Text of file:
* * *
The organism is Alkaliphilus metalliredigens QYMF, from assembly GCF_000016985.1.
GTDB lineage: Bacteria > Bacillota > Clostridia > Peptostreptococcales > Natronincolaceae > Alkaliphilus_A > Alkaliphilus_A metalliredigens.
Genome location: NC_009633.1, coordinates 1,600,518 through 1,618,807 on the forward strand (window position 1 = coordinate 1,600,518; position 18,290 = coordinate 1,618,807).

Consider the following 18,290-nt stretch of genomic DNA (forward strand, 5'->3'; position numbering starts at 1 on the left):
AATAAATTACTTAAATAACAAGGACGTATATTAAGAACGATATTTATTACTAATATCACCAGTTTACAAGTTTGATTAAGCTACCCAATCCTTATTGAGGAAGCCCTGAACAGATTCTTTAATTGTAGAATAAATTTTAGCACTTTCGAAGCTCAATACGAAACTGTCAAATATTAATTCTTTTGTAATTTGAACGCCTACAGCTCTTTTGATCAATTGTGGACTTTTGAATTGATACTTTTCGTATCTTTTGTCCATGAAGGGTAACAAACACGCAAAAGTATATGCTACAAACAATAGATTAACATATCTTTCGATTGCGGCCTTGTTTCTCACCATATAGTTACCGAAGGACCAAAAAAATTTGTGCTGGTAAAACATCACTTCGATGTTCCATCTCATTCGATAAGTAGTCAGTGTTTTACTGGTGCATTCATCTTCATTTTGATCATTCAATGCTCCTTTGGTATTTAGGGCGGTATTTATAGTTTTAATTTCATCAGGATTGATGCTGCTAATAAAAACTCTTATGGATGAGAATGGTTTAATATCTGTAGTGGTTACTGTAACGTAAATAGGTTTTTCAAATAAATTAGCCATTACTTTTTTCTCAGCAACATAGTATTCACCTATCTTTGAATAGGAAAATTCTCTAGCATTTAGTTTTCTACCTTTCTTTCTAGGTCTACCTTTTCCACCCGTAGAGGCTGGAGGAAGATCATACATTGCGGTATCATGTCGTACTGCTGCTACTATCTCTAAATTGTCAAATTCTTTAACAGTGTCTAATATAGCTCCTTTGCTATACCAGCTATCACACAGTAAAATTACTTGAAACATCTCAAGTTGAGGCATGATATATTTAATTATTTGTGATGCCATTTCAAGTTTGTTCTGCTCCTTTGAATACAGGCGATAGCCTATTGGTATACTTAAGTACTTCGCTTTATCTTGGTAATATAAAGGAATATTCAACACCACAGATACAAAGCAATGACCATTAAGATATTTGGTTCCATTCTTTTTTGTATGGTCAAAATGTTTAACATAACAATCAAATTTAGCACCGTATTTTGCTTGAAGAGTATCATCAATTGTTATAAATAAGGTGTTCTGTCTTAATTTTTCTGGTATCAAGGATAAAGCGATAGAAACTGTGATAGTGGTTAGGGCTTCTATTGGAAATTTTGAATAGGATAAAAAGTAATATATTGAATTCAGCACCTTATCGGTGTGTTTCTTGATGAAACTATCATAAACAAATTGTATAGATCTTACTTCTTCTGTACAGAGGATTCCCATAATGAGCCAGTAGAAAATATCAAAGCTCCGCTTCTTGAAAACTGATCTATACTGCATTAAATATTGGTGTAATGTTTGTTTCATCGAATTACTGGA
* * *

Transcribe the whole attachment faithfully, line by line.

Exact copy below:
The organism is Alkaliphilus metalliredigens QYMF, from assembly GCF_000016985.1.
GTDB lineage: Bacteria > Bacillota > Clostridia > Peptostreptococcales > Natronincolaceae > Alkaliphilus_A > Alkaliphilus_A metalliredigens.
Genome location: NC_009633.1, coordinates 1,600,518 through 1,618,807 on the forward strand (window position 1 = coordinate 1,600,518; position 18,290 = coordinate 1,618,807).

Consider the following 18,290-nt stretch of genomic DNA (forward strand, 5'->3'; position numbering starts at 1 on the left):
AATAAATTACTTAAATAACAAGGACGTATATTAAGAACGATATTTATTACTAATATCACCAGTTTACAAGTTTGATTAAGCTACCCAATCCTTATTGAGGAAGCCCTGAACAGATTCTTTAATTGTAGAATAAATTTTAGCACTTTCGAAGCTCAATACGAAACTGTCAAATATTAATTCTTTTGTAATTTGAACGCCTACAGCTCTTTTGATCAATTGTGGACTTTTGAATTGATACTTTTCGTATCTTTTGTCCATGAAGGGTAACAAACACGCAAAAGTATATGCTACAAACAATAGATTAACATATCTTTCGATTGCGGCCTTGTTTCTCACCATATAGTTACCGAAGGACCAAAAAAATTTGTGCTGGTAAAACATCACTTCGATGTTCCATCTCATTCGATAAGTAGTCAGTGTTTTACTGGTGCATTCATCTTCATTTTGATCATTCAATGCTCCTTTGGTATTTAGGGCGGTATTTATAGTTTTAATTTCATCAGGATTGATGCTGCTAATAAAAACTCTTATGGATGAGAATGGTTTAATATCTGTAGTGGTTACTGTAACGTAAATAGGTTTTTCAAATAAATTAGCCATTACTTTTTTCTCAGCAACATAGTATTCACCTATCTTTGAATAGGAAAATTCTCTAGCATTTAGTTTTCTACCTTTCTTTCTAGGTCTACCTTTTCCACCCGTAGAGGCTGGAGGAAGATCATACATTGCGGTATCATGTCGTACTGCTGCTACTATCTCTAAATTGTCAAATTCTTTAACAGTGTCTAATATAGCTCCTTTGCTATACCAGCTATCACACAGTAAAATTACTTGAAACATCTCAAGTTGAGGCATGATATATTTAATTATTTGTGATGCCATTTCAAGTTTGTTCTGCTCCTTTGAATACAGGCGATAGCCTATTGGTATACTTAAGTACTTCGCTTTATCTTGGTAATATAAAGGAATATTCAACACCACAGATACAAAGCAATGACCATTAAGATATTTGGTTCCATTCTTTTTTGTATGGTCAAAATGTTTAACATAACAATCAAATTTAGCACCGTATTTTGCTTGAAGAGTATCATCAATTGTTATAAATAAGGTGTTCTGTCTTAATTTTTCTGGTATCAAGGATAAAGCGATAGAAACTGTGATAGTGGTTAGGGCTTCTATTGGAAATTTTGAATAGGATAAAAAGTAATATATTGAATTCAGCACCTTATCGGTGTGTTTCTTGATGAAACTATCATAAACAAATTGTATAGATCTTACTTCTTCTGTACAGAGGATTCCCATAATGAGCCAGTAGAAAATATCAAAGCTCCGCTTCTTGAAAACTGATCTATACTGCATTAAATATTGGTGTAATGTTTGTTTCATCGAATTACTGGA